Another point she makes is that women aren't exactly allowed in our society to speak with the same authority men do without being called out for being dramatic'. I feel she has a point. It's the reason the idea of feminism exists. Men and women will never be equal whether it's your average stay-at-home mom or an academy award winning actress who is making millions less than her male co-stars.
Obviously sexism is wrong, and Jennifer Lawrence speaking out against it is a good thing, but I feel that no matter what, just because of how long society has undermined women, they will never be treated with the same level of respect they are asking for and deserve.
It's 2015, so will someone explain why I'm still hearing about people being gunned down in their own communities, in places they thought they could safely come to for knowledge and solace? What I'm talking about is the 90 mass shootings that haven happened in the U.S. between the years 1966 and 2012. Specifically the past 7 years or so.
Obviously I feel these shootings need to stop, that the reasons and ideals behind them are petty and misguided, but that's obvious to every stable minded human being. What I want to know is why they've been happening so often. First let's talk about the reason behind some of these shootings: The Charleston Church shooting for instance, Dyllan Roof shot and killed 9 African American church goers in hopes to start a race war. The sandy Hook Elementary school shooting from 3 years ago, which was also the largest mass shooting to ever happen at an elementary or high school in the U.S., was literally pointless and resulted in the death and injury of dozens of young children, teachers, and volunteers in the school.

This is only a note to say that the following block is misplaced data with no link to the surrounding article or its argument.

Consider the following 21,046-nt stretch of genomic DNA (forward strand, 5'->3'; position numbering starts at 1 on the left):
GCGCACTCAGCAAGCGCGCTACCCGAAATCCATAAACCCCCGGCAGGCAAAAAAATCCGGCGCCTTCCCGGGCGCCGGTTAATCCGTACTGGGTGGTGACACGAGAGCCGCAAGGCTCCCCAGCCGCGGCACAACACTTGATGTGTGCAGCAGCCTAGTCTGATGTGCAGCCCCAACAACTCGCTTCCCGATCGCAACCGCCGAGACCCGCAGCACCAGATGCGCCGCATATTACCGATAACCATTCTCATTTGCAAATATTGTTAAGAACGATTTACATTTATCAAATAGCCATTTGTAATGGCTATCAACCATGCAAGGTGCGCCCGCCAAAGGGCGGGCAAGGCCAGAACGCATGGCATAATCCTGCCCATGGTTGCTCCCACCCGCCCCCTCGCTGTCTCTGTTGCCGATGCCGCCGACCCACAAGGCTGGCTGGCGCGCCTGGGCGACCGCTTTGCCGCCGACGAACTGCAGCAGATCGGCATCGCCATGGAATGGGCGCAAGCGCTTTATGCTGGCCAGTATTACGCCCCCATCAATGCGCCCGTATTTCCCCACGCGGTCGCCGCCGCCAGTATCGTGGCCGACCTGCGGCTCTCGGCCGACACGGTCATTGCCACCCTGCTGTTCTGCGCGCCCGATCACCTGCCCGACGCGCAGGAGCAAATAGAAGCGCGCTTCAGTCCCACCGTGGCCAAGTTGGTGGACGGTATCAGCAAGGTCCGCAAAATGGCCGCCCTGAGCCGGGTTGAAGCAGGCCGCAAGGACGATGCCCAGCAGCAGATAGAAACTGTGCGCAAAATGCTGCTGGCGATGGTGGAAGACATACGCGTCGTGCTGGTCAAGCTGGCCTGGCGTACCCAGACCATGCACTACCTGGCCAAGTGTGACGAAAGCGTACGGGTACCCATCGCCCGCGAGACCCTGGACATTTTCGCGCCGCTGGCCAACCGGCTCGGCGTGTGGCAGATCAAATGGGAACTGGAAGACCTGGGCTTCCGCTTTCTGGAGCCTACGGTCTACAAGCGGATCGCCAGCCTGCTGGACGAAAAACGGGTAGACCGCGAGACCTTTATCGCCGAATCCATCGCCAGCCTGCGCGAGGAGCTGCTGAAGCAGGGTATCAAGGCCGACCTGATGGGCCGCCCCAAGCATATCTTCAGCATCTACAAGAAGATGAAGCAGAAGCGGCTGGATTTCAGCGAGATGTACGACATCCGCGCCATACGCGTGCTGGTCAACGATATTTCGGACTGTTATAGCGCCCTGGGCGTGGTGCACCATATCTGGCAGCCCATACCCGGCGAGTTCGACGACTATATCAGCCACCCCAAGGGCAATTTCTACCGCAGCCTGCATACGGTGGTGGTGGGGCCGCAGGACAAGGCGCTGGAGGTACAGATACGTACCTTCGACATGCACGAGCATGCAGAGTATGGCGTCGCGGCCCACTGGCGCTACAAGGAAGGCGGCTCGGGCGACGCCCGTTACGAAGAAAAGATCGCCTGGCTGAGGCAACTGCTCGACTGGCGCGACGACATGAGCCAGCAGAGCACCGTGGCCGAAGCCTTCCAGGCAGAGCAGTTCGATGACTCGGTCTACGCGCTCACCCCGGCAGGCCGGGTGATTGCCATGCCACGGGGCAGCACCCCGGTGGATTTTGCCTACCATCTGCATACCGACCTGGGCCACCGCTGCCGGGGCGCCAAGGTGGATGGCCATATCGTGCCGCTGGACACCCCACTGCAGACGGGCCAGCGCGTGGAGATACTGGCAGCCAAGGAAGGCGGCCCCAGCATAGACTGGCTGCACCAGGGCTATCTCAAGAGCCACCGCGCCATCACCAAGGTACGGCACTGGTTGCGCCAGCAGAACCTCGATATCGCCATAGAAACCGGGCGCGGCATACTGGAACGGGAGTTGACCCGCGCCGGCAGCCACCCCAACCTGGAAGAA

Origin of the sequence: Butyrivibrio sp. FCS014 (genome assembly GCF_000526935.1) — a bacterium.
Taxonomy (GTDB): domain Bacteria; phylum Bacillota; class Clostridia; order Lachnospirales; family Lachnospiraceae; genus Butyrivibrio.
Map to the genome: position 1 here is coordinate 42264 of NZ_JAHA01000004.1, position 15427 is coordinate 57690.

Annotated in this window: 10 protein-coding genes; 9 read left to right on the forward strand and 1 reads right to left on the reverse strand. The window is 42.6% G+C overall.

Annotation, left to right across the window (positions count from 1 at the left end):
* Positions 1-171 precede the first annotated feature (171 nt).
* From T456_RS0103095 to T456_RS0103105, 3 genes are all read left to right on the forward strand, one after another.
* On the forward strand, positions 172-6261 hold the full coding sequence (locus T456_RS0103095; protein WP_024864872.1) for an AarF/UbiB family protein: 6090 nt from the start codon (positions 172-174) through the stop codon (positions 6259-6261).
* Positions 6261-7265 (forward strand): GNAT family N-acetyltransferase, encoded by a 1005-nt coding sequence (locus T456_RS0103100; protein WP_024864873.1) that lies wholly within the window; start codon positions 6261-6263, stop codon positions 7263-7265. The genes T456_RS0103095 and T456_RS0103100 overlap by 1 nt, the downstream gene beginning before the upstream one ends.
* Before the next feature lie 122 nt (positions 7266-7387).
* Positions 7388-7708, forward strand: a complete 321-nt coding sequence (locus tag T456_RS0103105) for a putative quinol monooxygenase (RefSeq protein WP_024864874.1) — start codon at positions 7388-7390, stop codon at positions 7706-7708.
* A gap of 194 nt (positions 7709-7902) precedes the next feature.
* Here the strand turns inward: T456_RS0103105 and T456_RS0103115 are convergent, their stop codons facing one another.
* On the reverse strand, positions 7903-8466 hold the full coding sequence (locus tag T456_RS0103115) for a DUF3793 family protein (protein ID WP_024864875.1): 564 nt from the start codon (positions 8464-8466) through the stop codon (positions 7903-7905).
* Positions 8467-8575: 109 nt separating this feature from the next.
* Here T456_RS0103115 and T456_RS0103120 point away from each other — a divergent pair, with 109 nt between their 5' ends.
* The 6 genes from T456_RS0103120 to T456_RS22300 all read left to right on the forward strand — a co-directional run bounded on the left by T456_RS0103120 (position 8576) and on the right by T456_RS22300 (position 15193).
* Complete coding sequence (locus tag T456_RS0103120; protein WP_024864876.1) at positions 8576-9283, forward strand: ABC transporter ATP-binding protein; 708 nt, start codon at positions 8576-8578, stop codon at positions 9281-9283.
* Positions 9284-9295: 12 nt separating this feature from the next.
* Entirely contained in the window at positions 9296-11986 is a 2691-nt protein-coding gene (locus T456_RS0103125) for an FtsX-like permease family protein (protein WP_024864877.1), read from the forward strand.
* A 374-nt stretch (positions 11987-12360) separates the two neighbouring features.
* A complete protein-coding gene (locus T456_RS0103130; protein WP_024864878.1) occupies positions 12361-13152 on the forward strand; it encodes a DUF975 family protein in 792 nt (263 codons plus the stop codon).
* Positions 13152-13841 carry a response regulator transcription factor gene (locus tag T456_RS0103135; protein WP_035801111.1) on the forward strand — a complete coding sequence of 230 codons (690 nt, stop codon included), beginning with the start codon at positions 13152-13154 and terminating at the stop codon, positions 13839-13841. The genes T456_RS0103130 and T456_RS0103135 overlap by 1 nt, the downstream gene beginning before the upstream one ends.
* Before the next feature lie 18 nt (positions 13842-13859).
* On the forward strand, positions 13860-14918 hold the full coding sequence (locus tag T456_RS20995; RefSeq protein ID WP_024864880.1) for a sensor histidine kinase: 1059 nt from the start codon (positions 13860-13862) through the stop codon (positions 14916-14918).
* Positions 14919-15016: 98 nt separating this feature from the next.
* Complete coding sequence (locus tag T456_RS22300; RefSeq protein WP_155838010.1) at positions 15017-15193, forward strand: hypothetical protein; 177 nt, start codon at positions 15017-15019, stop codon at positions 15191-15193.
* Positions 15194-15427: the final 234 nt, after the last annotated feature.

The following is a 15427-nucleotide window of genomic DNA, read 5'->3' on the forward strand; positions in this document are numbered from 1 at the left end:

This is disappointing to say the least. To see that people aren't civil enough to keep their guns in their pants, and to see that the government isn't hardly making any moves to prevent this kind of thing makes me think about where the most powerful nations in the world is headed when it's own citizens are shooting each other mindlessly.
So I watched the Republican Presidential Debate that was on CNN last week, and if I'm being perfectly honest, I laughed at how boring and pointless it was. Essentially it was CNN starting beef between candidates by telling them 'Oh Jeb Bush called you this.' or 'Remember that time Donald Trump said that abut you?'
What I wanted to see was CNN ask the candidates what they were going to do to make America better and how they were going to 'save' it from the crisis that Obama supposedly put them all in. What I got instead were senators and business men being riddled with gossip and more or less being forced to respond by insulting someone else.
I noticed there were times when I felt even the candidates were tired of fighting and wanted to actually debate and I feel they didn't enjoy the 3-hour roast session any more than I did. In the end though they did what the CNN overlords wanted and senselessly attacked each other like savages for around 3 hours, and I learned nothing about how anyone planned to fix the economy, put an end to Obama Care, (not that I'm against it) and, in the words of the great Donald Trump, "Make America great again."